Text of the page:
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Remains of the Cadmea, the central fortress of ancient Thebes.

Thebes (Greek: Θῆβαι, Thēbai) is a city in Greece, situated to the north of the Cithaeron range, which divides Boeotia from Attica, and on the southern edge of the Boeotian plain. It played an important role in Greek mythology, as the site of the stories of Cadmus, Oedipus, Dionysus and others. Archaeological excavations in and around Thebes have revealed a Mycenaean settlement and clay tablets written in the Linear B script, indicating the importance of the site in the Bronze Age. In ancient times, Thebes was the largest city of the region of Boeotia and was the leader of the Boeotian confederacy. It was a major rival of ancient Athens, and sided with the Persians during the 480 BCE invasion under Xerxes. Theban forces ended the power of Sparta at the Battle of Leuctra in 371 BC under the command of Epaminondas. The Sacred Band of Thebes (an elite military unit) famously fell at the battle of Chaeronea in 338 BCE against Philip II and Alexander the Great. Prior to its destruction by Alexander in 335 BCE, Thebes was a major force in Greek history, and was the most dominant city-state at the time of the Macedonian conquest of Greece. During the Byzantine period, the city was famous for its silks. The modern city contains an Archaeological Museum, the remains of the Cadmea (Bronze Age and forward citadel), and scattered ancient remains. Modern Thebes is the largest town of Boeotia. It is situated at highway E962, some 4 km south of the junction with E75.

HistoryEdit

Mythic recordEdit

The record of the earliest days of Thebes was preserved among the Greeks in an abundant mass of legends which rival the myths of Troy in their wide ramification and the influence which they exerted upon the literature of the classical age. Five main cycles of story may be distinguished:

  1. The foundation of the citadel Cadmeia by Cadmus, and the growth of the Spartoi or "Sown Men" (probably an aetiological myth designed to explain the origin of the Theban nobility which bore that name in historical times);
  2. The building of a "seven-gated" wall by Amphion, and the cognate stories of Zethus, Antiope and Dirce;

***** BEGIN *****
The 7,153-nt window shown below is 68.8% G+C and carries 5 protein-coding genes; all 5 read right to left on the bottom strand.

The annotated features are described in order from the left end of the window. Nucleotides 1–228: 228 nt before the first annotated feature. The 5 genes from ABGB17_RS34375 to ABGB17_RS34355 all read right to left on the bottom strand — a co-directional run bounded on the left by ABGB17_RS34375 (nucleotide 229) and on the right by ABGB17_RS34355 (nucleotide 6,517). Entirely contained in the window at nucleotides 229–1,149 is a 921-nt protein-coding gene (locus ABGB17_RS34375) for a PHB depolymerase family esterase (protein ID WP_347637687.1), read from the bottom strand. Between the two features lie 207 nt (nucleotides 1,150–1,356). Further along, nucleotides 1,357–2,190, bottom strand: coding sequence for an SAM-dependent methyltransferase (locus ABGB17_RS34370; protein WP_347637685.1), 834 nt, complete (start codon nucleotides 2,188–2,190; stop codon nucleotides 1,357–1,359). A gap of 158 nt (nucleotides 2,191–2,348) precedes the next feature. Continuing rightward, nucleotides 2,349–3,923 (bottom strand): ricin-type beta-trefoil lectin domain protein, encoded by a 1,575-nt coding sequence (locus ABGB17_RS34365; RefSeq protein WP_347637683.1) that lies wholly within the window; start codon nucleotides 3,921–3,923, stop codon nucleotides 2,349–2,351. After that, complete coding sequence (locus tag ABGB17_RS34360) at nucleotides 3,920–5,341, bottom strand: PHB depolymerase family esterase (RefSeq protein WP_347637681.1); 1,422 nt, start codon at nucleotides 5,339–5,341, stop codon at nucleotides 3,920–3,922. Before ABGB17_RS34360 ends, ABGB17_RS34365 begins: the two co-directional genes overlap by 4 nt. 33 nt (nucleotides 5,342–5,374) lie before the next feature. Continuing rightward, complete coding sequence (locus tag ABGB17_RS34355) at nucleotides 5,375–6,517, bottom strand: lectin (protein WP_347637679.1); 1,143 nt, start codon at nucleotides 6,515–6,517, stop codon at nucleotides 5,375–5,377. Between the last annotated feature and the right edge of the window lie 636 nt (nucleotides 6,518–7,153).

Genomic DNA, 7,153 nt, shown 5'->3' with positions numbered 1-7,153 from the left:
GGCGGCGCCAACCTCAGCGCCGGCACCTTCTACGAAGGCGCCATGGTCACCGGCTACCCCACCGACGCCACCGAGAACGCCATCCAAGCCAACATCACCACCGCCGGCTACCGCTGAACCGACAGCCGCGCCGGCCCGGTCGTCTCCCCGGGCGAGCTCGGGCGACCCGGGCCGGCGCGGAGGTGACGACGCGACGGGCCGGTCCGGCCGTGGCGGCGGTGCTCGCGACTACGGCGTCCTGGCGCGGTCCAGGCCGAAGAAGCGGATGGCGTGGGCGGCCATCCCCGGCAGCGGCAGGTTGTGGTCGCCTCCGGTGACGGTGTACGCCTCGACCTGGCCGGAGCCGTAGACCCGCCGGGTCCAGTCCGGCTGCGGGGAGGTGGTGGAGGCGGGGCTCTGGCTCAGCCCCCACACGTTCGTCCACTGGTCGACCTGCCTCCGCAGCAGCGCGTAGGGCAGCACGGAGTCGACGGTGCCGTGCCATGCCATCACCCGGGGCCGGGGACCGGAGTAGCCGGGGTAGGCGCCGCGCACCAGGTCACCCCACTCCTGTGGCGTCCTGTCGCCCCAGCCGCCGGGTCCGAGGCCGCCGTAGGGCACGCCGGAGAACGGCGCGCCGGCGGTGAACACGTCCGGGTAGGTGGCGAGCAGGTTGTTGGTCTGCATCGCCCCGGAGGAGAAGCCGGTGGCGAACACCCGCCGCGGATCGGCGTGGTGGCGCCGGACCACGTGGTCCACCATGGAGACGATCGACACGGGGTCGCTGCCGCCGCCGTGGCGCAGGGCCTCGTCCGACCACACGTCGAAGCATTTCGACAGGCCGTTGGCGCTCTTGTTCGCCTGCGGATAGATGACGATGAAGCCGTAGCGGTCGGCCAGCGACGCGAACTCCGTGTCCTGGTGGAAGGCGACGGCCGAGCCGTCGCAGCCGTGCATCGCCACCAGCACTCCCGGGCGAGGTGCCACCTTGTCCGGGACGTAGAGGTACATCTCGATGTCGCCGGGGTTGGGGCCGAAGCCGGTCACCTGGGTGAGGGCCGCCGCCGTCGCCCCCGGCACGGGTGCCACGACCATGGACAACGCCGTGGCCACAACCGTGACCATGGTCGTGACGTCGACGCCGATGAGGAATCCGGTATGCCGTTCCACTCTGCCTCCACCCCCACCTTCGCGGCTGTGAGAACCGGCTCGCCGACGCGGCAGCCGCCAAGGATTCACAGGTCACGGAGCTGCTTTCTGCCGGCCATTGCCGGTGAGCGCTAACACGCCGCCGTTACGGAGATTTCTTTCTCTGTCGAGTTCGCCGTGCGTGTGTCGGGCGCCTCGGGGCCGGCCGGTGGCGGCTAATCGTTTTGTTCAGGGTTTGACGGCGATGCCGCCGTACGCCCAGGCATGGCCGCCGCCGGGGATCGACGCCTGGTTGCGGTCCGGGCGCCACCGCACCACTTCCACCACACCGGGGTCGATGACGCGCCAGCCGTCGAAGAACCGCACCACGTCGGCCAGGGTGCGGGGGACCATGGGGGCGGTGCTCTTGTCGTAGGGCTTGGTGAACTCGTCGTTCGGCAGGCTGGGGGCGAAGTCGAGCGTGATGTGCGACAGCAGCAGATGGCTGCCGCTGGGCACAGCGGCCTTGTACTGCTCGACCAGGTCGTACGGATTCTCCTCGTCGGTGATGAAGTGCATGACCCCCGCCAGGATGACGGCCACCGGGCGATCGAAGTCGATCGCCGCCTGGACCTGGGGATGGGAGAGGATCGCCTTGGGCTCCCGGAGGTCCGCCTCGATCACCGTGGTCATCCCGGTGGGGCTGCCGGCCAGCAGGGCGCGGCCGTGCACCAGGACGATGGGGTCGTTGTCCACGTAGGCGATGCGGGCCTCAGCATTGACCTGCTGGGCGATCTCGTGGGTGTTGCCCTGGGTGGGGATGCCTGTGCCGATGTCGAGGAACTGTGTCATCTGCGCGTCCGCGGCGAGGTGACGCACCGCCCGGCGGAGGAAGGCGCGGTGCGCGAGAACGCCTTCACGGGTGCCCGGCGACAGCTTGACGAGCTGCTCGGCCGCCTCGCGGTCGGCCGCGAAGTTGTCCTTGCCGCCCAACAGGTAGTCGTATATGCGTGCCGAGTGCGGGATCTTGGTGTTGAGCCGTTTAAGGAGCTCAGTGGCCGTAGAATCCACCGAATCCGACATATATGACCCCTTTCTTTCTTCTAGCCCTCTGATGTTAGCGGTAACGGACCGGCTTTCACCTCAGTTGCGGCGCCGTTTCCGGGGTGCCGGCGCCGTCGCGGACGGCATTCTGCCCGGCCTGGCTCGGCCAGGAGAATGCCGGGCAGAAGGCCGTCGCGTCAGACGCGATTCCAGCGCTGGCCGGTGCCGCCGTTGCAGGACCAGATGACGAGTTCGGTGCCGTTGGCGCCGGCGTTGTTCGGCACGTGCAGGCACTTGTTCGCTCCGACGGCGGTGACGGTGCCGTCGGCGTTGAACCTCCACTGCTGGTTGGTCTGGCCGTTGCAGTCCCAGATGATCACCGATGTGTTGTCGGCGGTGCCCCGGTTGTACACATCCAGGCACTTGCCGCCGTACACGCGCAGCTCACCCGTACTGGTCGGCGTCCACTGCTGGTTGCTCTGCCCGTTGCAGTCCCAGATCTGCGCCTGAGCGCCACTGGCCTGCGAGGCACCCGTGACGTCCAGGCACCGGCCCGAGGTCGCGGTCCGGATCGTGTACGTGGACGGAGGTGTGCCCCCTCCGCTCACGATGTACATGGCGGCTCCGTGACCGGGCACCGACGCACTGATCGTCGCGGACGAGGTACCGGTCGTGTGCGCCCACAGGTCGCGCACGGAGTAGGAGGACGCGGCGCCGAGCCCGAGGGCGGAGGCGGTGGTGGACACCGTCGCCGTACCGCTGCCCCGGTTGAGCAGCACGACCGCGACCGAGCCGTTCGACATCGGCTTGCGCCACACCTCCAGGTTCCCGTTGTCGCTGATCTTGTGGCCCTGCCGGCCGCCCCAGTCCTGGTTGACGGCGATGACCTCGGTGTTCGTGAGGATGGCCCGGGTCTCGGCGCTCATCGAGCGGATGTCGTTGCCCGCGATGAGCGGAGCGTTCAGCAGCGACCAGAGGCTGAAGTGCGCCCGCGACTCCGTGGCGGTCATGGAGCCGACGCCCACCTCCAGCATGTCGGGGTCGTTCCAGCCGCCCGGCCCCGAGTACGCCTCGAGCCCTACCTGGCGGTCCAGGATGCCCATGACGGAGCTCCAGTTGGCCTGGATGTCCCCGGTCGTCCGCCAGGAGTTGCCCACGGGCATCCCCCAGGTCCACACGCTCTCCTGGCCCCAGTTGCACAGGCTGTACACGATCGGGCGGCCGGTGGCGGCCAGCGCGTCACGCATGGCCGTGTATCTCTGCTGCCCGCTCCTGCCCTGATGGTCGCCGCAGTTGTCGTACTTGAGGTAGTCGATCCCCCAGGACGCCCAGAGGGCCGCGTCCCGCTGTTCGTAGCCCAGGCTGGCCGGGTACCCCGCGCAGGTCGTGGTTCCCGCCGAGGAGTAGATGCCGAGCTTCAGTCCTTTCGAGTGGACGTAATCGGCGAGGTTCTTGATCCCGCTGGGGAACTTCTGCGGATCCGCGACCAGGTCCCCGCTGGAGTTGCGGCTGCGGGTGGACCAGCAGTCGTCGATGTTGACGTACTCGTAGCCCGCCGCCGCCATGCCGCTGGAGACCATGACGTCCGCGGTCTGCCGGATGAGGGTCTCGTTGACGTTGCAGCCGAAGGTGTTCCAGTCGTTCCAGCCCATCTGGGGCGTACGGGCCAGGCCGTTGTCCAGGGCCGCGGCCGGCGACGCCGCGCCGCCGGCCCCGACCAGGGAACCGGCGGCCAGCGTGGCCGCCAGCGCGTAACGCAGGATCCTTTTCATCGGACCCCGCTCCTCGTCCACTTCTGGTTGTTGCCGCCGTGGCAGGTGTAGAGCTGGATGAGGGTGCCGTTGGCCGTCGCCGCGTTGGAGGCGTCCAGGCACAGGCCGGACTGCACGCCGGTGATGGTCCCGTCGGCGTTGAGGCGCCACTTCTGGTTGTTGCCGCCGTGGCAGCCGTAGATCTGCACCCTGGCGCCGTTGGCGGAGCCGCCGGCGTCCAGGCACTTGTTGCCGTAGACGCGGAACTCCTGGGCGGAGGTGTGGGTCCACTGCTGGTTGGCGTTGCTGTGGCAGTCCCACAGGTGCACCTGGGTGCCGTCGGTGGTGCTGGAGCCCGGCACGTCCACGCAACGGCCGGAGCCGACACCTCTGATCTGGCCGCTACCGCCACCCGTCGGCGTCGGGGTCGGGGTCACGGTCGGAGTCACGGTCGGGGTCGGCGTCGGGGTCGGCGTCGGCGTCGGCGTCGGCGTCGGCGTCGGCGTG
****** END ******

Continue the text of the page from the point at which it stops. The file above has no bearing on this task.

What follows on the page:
3. The tale of Laius, whose misdeeds culminated in the tragedy of Oedipus and the wars of the "Seven Against Thebes", the Epigoni, and the downfall of his house; Laius' pederastic rape of Chrysippus was held by some ancients to have been the first instance of homosexuality among mortals, and may have provided an etiology for the practice of pedagogic pederasty for which Thebes was famous. See Pederasty in ancient Greece for detailed discussion and background.
  4. The immolation of Semele and the advent of Dionysus; and
  5. The exploits of Heracles.

Early historyEdit

362BCThebanHegemony
Map of Greece during the height of Theban power in 362 BC, showing Theban, Spartan & Athenian power blocks.

The Greeks attributed the foundation of Thebes to Cadmus, a Phoenician king from Tyre (now in Lebanon) and the brother of Queen Europa. Cadmus was famous for teaching the Phoenician alphabet and building the Acropolis, which was named the Cadmeia in his honor and was an intellectual, spiritual, and cultural center. Archaeological excavations in and around Thebes have revealed cist graves dated to Mycenaean times containing weapons, ivory, and tablets written in Linear B. Its name in the local tablets, and in tablets found in Mycenae, was transliterated TE-QA-I (TH Ft 140.1) understood to be read as *Tʰēgʷai (Ancient Greek Θῆβαι Thēbai), and TE-QA-DE (MY X 508; TH Wu 65.a) for *Tʰēgʷasde (Ancient Greek Θήβασδε Thēbasde).

It seems safe to infer that *Tʰēgʷai was one of the first Greek communities to be drawn together within a fortified city, and that it owed its importance in prehistoric days — as later — to its military strength. Deger-Jalkotzy claimed that the statue base from Kom el-Hetan in Amenhotep III's kingdom (LHIIIA:1) mentions a name similar to Thebes, spelled out quasi-syllabically in hieroglyphs as d-q-e-i-s, and considered to be one of four tj-n3-jj (Danaan?) kingdoms worthy of note (alongside Knossos and Mycenae). *Tʰēgʷai in LHIIIB lost contact with Egypt but gained it with "Milatos" (Hit. Milawata) and "Cyprus" (Hit. Alasiya). In the late LHIIIB, according to Palaima ("Sacrificial Feasting", Hesperia 73, 2004), *Tʰēgʷai was able to pull resources from Lamos near Mount Helicon, and from Karystos and Amarynthos on the Greek side of the isle of Euboia.

As a fortified community, it attracted attention from the invading Dorians, and the fact of their eventual conquest of Thebes lie behind the stories of the successive legendary attacks on that city.